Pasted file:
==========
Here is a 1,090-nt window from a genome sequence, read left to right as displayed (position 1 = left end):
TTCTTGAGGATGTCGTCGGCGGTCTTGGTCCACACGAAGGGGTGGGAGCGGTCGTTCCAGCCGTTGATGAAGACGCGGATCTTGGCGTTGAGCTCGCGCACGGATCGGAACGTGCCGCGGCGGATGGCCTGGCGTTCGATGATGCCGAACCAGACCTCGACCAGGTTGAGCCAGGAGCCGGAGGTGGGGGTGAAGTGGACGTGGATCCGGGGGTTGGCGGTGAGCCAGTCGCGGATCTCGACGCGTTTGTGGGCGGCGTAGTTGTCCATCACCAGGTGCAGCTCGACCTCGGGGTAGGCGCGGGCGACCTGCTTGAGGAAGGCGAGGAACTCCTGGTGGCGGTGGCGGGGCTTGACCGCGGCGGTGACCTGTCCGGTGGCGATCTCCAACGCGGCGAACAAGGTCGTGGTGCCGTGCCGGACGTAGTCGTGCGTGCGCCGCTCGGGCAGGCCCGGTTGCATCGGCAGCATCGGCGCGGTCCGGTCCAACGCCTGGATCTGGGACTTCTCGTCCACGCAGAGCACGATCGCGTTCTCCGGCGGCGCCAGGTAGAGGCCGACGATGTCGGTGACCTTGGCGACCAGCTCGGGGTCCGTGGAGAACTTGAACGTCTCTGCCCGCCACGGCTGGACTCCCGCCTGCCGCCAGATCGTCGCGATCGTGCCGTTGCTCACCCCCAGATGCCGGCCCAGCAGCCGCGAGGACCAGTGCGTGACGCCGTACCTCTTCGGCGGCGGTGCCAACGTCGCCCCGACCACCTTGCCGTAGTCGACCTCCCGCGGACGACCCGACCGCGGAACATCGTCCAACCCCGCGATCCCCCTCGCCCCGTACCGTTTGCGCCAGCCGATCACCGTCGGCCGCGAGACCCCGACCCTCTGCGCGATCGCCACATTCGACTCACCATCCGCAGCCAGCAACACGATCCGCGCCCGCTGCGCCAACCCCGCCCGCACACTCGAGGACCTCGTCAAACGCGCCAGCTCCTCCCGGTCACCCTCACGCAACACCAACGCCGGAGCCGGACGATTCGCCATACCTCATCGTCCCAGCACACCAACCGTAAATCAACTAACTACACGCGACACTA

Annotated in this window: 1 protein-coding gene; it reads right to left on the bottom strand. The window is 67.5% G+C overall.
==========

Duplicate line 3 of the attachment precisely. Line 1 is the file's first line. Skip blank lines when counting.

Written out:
Annotated in this window: 1 protein-coding gene; it reads right to left on the bottom strand. The window is 67.5% G+C overall.